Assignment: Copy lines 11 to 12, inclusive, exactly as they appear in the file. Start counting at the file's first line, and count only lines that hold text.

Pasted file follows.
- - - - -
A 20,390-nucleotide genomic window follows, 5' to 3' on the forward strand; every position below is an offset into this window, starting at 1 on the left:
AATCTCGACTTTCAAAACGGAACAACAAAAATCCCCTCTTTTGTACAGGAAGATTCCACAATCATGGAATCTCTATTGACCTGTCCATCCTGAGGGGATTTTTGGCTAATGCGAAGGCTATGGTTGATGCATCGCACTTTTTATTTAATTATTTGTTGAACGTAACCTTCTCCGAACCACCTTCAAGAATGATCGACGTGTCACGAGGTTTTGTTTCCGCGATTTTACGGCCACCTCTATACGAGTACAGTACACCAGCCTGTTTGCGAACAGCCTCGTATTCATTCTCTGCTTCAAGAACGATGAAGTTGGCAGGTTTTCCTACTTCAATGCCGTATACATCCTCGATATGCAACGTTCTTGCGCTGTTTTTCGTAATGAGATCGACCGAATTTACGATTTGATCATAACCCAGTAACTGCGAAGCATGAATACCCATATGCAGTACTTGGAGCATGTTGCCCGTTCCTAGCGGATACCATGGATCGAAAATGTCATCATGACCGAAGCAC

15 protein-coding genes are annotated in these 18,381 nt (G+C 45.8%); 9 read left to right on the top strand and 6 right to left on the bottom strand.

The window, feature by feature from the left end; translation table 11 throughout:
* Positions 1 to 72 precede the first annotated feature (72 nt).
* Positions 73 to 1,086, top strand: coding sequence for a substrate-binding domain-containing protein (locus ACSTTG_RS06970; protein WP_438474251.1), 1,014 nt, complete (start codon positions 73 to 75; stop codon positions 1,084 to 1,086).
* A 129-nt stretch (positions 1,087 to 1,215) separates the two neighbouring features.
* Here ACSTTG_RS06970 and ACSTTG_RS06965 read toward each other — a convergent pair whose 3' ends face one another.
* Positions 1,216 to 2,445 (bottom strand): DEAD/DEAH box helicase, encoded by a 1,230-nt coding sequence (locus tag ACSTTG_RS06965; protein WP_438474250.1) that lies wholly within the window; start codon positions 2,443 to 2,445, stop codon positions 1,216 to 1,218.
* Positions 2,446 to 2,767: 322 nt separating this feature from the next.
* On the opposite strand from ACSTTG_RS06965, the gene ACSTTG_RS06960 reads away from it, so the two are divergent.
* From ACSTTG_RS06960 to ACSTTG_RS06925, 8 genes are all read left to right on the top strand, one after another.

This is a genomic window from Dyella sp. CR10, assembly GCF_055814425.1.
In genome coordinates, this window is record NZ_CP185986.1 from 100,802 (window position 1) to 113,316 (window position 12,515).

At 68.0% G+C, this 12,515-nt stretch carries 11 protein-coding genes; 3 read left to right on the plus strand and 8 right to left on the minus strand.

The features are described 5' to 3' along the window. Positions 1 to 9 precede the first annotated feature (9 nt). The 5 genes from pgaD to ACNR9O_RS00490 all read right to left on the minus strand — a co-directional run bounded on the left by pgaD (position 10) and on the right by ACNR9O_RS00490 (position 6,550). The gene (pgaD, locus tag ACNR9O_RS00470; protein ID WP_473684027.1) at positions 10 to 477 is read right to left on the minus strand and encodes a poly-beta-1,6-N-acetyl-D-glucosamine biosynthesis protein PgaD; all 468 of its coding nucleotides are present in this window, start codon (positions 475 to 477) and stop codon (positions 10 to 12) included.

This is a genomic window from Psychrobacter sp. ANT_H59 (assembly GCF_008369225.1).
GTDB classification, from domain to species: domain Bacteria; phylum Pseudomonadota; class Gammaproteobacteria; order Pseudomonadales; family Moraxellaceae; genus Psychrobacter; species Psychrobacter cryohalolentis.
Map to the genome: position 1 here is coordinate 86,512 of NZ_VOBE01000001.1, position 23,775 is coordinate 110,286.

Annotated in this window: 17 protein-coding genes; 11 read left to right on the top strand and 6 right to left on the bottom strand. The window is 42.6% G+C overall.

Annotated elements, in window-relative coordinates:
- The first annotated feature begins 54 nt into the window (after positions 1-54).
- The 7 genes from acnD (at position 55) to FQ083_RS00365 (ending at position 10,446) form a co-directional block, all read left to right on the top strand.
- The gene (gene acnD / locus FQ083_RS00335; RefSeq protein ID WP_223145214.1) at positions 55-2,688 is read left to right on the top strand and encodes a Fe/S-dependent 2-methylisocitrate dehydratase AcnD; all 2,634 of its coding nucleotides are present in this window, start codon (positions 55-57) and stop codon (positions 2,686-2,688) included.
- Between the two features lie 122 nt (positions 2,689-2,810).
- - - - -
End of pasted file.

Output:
* On the opposite strand from ACSTTG_RS06965, the gene ACSTTG_RS06960 reads away from it, so the two are divergent.
* From ACSTTG_RS06960 to ACSTTG_RS06925, 8 genes are all read left to right on the top strand, one after another.